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Nasogastric tube incidents and the use of the 'whoosh test'

Having just read the April edition of the Patient Safety Bulletin from the National Patient Safety Agency [1], I have issue with an article on nasogastric tube (NGT) incidents and the use of the 'whoosh test' in checking NGT placement in intensive therapy unit patients.

The whoosh test is undertaken by rapidly injecting air down an NGT while auscultating over the epigastrium. Gurgling is indicative of air entering the stomach, whilst its absence suggests the tip of the NGT is elsewhere (lung, oesophagus, pharynx, and so on). The article [1], and an associated guideline [2], outlaws totally the use of the whoosh test.

If an aspirate is not obtainable once the NGT is sited, performing the whoosh test is a valuable means to assess the likelihood of the NGT being in the stomach or not. If a positive whoosh test is heard, then a chest radiograph (CXR) can be requested. If the whoosh test is negative, then there is little point in requesting a CXR as the probability of the NGT being in the stomach is very low (in my experience). Performing an unnecessary CXR on an intensive therapy unit patient carries risks of radiation (to patient, adjacent patients and staff), of unnecessary rolling (in patients with potential spinal injuries), and of unnecessary use of intensive therapy unit and radiology staff time and resources.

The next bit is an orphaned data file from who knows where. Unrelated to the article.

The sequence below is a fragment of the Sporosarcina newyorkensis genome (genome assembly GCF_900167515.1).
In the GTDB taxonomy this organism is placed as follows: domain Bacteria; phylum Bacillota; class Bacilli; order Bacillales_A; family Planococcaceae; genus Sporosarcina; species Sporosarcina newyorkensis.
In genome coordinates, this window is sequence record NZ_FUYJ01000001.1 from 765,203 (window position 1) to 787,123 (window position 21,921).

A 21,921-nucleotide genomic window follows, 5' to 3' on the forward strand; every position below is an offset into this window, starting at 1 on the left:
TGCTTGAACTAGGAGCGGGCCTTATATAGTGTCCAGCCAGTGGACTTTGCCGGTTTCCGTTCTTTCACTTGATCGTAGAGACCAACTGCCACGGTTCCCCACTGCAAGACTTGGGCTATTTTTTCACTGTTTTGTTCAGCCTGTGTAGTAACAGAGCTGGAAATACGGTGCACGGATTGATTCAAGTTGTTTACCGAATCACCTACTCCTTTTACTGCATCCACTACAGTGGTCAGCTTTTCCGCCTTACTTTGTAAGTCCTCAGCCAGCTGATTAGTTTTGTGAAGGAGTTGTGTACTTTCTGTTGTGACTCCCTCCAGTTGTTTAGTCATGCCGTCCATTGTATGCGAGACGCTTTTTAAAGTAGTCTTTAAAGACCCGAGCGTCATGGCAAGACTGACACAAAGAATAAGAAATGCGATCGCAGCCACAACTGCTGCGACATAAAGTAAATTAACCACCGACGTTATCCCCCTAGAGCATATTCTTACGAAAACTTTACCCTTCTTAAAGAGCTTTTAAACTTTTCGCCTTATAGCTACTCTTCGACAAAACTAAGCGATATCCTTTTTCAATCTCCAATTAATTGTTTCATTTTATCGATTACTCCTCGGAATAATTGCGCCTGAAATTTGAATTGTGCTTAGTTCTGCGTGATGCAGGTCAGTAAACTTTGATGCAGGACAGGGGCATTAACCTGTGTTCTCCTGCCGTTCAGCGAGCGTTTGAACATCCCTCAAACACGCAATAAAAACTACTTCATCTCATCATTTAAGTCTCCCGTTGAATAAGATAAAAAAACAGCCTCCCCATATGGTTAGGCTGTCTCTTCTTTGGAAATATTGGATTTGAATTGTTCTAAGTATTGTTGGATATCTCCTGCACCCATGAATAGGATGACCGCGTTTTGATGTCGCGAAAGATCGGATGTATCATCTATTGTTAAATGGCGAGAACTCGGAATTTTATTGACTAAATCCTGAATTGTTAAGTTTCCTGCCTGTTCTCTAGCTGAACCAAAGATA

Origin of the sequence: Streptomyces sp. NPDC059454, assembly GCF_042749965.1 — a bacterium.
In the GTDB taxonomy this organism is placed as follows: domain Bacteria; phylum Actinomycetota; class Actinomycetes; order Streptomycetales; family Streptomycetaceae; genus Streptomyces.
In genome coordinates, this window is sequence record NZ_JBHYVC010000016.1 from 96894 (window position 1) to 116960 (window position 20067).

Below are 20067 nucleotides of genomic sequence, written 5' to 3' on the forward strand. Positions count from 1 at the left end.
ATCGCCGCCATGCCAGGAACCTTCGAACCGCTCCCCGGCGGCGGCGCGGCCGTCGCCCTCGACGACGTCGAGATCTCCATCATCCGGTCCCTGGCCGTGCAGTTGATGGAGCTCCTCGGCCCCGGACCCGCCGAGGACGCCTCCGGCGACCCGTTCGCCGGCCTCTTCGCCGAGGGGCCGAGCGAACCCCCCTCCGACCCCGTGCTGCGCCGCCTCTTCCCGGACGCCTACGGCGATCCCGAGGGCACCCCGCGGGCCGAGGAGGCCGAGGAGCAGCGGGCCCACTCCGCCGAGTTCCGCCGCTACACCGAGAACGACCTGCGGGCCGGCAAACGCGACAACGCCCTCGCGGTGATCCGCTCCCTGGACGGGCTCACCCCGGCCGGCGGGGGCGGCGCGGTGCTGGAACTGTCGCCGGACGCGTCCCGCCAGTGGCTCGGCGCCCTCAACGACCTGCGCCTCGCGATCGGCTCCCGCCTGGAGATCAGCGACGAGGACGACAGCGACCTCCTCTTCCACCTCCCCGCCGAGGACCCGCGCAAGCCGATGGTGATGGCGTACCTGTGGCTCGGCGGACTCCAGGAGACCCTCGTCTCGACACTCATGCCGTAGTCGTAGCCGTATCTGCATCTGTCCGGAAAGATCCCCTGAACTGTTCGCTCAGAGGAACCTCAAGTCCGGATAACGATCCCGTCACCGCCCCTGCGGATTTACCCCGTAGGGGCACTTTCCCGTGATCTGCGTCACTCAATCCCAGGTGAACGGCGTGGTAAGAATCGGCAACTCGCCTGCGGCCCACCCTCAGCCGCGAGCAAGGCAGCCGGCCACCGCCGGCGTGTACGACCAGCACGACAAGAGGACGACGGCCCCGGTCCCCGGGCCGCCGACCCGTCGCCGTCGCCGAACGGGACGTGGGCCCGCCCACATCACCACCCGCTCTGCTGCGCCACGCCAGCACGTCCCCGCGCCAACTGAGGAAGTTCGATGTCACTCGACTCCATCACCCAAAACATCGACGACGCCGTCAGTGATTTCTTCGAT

The 'whoosh test' should never be used in isolation to ascertain if an NGT is in the stomach. As a screening tool prior to CXR, however, the test is invaluable should an aspirate be unobtainable.



chest radiograph


nasogastric tube.


  1. National Patient Safety Agency: Patient Safety Bulletin 3. London: National Patient Safety Agency; 2007.

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  2. National Patient Safety Agency[]

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Correspondence to James Dawson.

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The author declares that they have no competing interests.

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Dawson, J. Nasogastric tube incidents and the use of the 'whoosh test'. Crit Care 11, 419 (2007).

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